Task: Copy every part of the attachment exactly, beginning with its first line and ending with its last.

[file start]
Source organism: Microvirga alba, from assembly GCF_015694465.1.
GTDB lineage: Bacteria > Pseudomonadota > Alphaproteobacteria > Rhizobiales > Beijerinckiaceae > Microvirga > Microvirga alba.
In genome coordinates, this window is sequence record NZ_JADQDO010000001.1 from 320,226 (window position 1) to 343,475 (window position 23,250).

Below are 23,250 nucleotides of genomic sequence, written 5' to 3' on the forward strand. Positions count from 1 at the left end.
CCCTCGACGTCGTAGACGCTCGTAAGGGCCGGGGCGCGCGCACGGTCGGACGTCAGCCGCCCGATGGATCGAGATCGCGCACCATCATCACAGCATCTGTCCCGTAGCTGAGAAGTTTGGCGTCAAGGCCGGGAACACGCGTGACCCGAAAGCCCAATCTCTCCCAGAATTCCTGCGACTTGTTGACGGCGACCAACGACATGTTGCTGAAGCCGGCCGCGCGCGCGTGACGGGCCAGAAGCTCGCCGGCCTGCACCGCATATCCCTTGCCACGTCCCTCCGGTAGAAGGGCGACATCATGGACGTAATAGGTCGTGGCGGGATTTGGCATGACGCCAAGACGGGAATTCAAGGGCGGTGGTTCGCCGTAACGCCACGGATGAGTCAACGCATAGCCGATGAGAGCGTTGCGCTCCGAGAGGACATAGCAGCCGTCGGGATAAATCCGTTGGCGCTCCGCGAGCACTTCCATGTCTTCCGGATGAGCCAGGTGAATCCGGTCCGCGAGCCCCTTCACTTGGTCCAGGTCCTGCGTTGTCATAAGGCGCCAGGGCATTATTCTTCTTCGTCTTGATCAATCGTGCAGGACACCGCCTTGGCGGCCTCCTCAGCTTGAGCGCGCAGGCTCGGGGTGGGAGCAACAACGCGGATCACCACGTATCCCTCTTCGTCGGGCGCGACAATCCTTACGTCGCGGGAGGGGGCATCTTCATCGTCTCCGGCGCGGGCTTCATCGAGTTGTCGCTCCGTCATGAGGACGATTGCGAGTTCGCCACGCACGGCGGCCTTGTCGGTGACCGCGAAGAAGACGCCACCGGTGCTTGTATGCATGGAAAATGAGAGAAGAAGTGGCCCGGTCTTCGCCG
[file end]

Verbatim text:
Source organism: Microvirga alba, from assembly GCF_015694465.1.
GTDB lineage: Bacteria > Pseudomonadota > Alphaproteobacteria > Rhizobiales > Beijerinckiaceae > Microvirga > Microvirga alba.
In genome coordinates, this window is sequence record NZ_JADQDO010000001.1 from 320,226 (window position 1) to 343,475 (window position 23,250).

Below are 23,250 nucleotides of genomic sequence, written 5' to 3' on the forward strand. Positions count from 1 at the left end.
CCCTCGACGTCGTAGACGCTCGTAAGGGCCGGGGCGCGCGCACGGTCGGACGTCAGCCGCCCGATGGATCGAGATCGCGCACCATCATCACAGCATCTGTCCCGTAGCTGAGAAGTTTGGCGTCAAGGCCGGGAACACGCGTGACCCGAAAGCCCAATCTCTCCCAGAATTCCTGCGACTTGTTGACGGCGACCAACGACATGTTGCTGAAGCCGGCCGCGCGCGCGTGACGGGCCAGAAGCTCGCCGGCCTGCACCGCATATCCCTTGCCACGTCCCTCCGGTAGAAGGGCGACATCATGGACGTAATAGGTCGTGGCGGGATTTGGCATGACGCCAAGACGGGAATTCAAGGGCGGTGGTTCGCCGTAACGCCACGGATGAGTCAACGCATAGCCGATGAGAGCGTTGCGCTCCGAGAGGACATAGCAGCCGTCGGGATAAATCCGTTGGCGCTCCGCGAGCACTTCCATGTCTTCCGGATGAGCCAGGTGAATCCGGTCCGCGAGCCCCTTCACTTGGTCCAGGTCCTGCGTTGTCATAAGGCGCCAGGGCATTATTCTTCTTCGTCTTGATCAATCGTGCAGGACACCGCCTTGGCGGCCTCCTCAGCTTGAGCGCGCAGGCTCGGGGTGGGAGCAACAACGCGGATCACCACGTATCCCTCTTCGTCGGGCGCGACAATCCTTACGTCGCGGGAGGGGGCATCTTCATCGTCTCCGGCGCGGGCTTCATCGAGTTGTCGCTCCGTCATGAGGACGATTGCGAGTTCGCCACGCACGGCGGCCTTGTCGGTGACCGCGAAGAAGACGCCACCGGTGCTTGTATGCATGGAAAATGAGAGAAGAAGTGGCCCGGTCTTCGCCG